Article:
The Alfie Edition is fully parametric and customizable using Thingiverse Customizer to produce all of the files correctly scaled, based on the recipients real world measurements.

The Alfie Edition is fully parametric and customizable using Thingiverse Customizer to produce all of the files correctly scaled, based on the recipients real world measurements.

3D printing has helped another family in a personal way. 3D Platform (3DP) (Roscoe, Illinois, USA) teamed up with DimensionWorks (Ocala, Florida, USA), 3D Rapid Prototyping (Garden Grove, California, USA), and a small group of people from around the country to make Christmas a little better for Chris and Sonia Choquette’s son, Aidan.

“We learned about Aidan at the Manufacturers Association of Florida conference in mid-November,” says Don McFarlane, Roadshow Tech for 3DP. “He had been waiting for a prosthetic arm for over a year through the normal medical routes. We knew we could provide a quicker solution, so we looked into alternative prosthetics and came to a collaborative decision to use the E-nable “Alfie” arm designed by Team UnLimbited.”

Referring to Thingiverse’s article “The Unlimbited Arm v2.0 – Alfie Edition,” 3DP customized the arm to perfectly fit the size and shape of Aidan’s arm. The Enabling the Future group allows people with 3D printers to create articulated prosthetics for amputees and others with missing fingers, hands, or even, as in this case, lower arms. Once sizing was completed, it was on to the most critical part: color. Aidan’s favorite color is blue, so the end-result had to be a great shade in a strong material that would hold up to his daily activities of playing and having fun.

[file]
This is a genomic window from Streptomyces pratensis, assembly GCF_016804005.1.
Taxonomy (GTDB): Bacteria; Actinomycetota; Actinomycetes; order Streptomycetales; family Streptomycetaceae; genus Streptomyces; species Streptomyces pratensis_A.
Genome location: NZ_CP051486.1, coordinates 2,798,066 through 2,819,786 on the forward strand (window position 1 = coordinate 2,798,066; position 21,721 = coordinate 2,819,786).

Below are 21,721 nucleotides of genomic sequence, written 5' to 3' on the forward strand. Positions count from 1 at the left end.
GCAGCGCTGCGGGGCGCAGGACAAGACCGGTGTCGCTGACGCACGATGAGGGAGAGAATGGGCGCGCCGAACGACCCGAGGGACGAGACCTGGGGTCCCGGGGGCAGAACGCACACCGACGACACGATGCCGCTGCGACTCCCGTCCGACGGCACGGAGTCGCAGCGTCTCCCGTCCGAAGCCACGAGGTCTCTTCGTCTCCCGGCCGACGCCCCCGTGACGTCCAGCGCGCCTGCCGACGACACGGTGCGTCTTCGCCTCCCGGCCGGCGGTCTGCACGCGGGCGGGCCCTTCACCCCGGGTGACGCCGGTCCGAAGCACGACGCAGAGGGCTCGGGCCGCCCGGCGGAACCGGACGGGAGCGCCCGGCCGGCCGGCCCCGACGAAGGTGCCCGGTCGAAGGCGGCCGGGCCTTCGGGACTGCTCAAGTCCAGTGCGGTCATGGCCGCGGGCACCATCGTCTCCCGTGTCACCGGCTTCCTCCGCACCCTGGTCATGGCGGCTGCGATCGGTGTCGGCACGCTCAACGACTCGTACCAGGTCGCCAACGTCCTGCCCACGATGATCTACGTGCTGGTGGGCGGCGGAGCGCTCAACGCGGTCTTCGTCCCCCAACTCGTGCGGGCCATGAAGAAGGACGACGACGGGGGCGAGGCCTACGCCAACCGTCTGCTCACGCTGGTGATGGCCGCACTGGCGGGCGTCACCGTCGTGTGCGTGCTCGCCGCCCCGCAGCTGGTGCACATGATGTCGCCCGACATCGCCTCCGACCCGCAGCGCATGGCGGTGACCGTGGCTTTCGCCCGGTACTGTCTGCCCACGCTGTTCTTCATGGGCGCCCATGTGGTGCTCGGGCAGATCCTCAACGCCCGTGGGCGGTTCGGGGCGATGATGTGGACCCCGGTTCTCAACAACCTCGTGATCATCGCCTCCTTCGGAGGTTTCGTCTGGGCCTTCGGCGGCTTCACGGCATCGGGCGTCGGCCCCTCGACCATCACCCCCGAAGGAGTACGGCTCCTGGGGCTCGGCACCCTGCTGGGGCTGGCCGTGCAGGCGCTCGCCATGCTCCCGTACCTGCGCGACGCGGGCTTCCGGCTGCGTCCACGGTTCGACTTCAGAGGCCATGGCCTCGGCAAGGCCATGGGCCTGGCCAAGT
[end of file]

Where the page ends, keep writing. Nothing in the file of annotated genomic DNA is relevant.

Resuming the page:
"<yoastmark

After all the parts were printed, it was time to clean them up and assemble them. 3DP used a new support material called Scaffholding from the online store, E3D, which broke away with little residue. What remained was washed away with warm water.

“One challenge we faced was removing the support material from the line guide on the forearm,” explains McFarlane. “One trick we tried was using a metal coat hanger to push the support material out. This had limited success as the material would break loose but didn’t come out of the middle area of the printed object. The alternative was using a long drill bit and drilling at slow speeds to clean out the guide holes.”

“To assemble the prosthetic, we looked at some online videos,” explains McFarlane. “We did need some help with the cord routing and part identification, because some of the parts looked similar, and some reference images didn’t distinctly show the smaller parts.” Sourcing the small rubber bands that Team UnLimbited recommended (ones made for dental braces) was difficult, so 3DP decided to use small hairbands instead. “Placing them was simple and surprisingly quick. The control lines were a bit trickier. We used fishing line, but had to super-glue the knots so they wouldn’t untie,” explains McFarlane.

Two completed prosthetics were printed (one by 3DP, the other by 3D Rapid Prototyping) one of which was delivered to Aidan on Christmas Eve. The second one was printed for spare parts, and shipped the following week. “Chris and Sonia informed us that Aidan wants to use his new arm to learn how to ride his bike,” says McFarlane.  “We are all honored to help him achieve his goal, and we look forward to helping others in the near future.”